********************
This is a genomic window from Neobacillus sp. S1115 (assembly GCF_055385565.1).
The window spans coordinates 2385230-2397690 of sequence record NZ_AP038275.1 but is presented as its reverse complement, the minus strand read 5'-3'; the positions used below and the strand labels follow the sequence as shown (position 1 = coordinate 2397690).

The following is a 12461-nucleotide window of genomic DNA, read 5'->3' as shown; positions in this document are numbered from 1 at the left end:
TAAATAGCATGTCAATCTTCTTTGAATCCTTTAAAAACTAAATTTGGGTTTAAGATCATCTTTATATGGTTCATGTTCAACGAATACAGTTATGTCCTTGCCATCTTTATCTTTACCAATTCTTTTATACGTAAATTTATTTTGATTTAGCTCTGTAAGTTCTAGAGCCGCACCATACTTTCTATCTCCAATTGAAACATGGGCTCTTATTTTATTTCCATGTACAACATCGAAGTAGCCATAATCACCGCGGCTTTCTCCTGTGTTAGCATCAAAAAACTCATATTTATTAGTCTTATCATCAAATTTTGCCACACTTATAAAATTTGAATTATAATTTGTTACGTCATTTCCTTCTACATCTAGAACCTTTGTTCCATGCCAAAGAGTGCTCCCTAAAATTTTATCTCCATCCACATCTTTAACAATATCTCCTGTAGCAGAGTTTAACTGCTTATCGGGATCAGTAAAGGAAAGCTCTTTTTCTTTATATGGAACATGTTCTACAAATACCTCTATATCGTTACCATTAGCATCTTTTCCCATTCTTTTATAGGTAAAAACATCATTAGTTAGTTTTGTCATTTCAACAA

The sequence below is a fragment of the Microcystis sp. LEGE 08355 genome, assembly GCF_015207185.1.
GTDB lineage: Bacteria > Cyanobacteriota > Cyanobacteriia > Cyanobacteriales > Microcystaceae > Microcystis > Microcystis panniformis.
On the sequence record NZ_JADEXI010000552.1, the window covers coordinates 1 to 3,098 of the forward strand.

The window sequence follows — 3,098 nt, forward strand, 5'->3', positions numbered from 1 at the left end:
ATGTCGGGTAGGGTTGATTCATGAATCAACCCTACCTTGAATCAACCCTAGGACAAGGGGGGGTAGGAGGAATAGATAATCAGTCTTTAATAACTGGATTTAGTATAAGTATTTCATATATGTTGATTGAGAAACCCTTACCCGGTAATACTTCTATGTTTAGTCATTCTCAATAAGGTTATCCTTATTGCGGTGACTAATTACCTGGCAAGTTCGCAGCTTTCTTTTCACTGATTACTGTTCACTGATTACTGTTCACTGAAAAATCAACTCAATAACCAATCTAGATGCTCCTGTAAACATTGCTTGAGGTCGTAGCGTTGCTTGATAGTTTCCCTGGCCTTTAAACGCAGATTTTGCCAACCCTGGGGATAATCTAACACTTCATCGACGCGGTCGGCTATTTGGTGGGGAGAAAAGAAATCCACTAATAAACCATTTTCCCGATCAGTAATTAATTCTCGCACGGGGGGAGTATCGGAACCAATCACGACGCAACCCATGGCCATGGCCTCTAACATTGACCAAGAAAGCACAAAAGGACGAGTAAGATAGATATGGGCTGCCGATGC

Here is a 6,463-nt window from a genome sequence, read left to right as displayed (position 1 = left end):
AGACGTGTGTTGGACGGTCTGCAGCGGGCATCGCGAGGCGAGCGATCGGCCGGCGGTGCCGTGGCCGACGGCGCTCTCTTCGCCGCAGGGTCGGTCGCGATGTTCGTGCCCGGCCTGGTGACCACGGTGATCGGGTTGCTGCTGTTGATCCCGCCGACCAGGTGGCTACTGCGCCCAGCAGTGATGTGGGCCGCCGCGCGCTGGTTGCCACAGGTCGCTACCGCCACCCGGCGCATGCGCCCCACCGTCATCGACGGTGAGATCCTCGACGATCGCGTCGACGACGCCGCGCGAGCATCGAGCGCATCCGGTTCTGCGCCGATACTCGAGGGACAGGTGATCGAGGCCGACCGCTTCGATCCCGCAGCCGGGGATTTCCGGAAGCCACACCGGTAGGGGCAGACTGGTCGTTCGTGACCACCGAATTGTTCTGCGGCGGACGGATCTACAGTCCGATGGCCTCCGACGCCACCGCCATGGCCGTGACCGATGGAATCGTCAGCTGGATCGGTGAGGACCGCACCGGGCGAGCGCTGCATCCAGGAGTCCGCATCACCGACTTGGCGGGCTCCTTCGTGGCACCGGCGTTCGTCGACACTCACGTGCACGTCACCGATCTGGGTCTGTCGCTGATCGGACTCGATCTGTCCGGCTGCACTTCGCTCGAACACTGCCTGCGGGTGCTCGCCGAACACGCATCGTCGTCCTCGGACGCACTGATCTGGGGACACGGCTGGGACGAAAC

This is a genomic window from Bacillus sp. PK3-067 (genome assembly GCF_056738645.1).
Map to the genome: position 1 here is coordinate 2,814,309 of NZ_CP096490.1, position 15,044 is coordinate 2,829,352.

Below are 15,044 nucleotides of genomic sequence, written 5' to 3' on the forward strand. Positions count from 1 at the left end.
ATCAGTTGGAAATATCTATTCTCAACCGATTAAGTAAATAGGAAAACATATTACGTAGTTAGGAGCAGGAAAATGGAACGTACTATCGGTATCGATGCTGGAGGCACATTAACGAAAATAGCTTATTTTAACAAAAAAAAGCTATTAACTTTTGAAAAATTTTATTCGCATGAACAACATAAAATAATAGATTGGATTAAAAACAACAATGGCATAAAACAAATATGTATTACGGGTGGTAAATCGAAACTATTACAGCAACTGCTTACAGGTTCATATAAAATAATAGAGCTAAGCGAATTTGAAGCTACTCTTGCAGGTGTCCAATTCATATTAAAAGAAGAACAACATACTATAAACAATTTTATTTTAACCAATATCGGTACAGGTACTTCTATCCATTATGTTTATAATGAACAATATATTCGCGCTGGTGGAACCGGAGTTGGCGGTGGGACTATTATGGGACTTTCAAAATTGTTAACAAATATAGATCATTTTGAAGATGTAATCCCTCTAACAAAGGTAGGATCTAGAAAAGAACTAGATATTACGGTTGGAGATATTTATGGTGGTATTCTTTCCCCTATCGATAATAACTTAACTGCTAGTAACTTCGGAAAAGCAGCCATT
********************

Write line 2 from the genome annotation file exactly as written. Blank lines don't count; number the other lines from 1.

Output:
The window spans coordinates 2385230-2397690 of sequence record NZ_AP038275.1 but is presented as its reverse complement, the minus strand read 5'-3'; the positions used below and the strand labels follow the sequence as shown (position 1 = coordinate 2397690).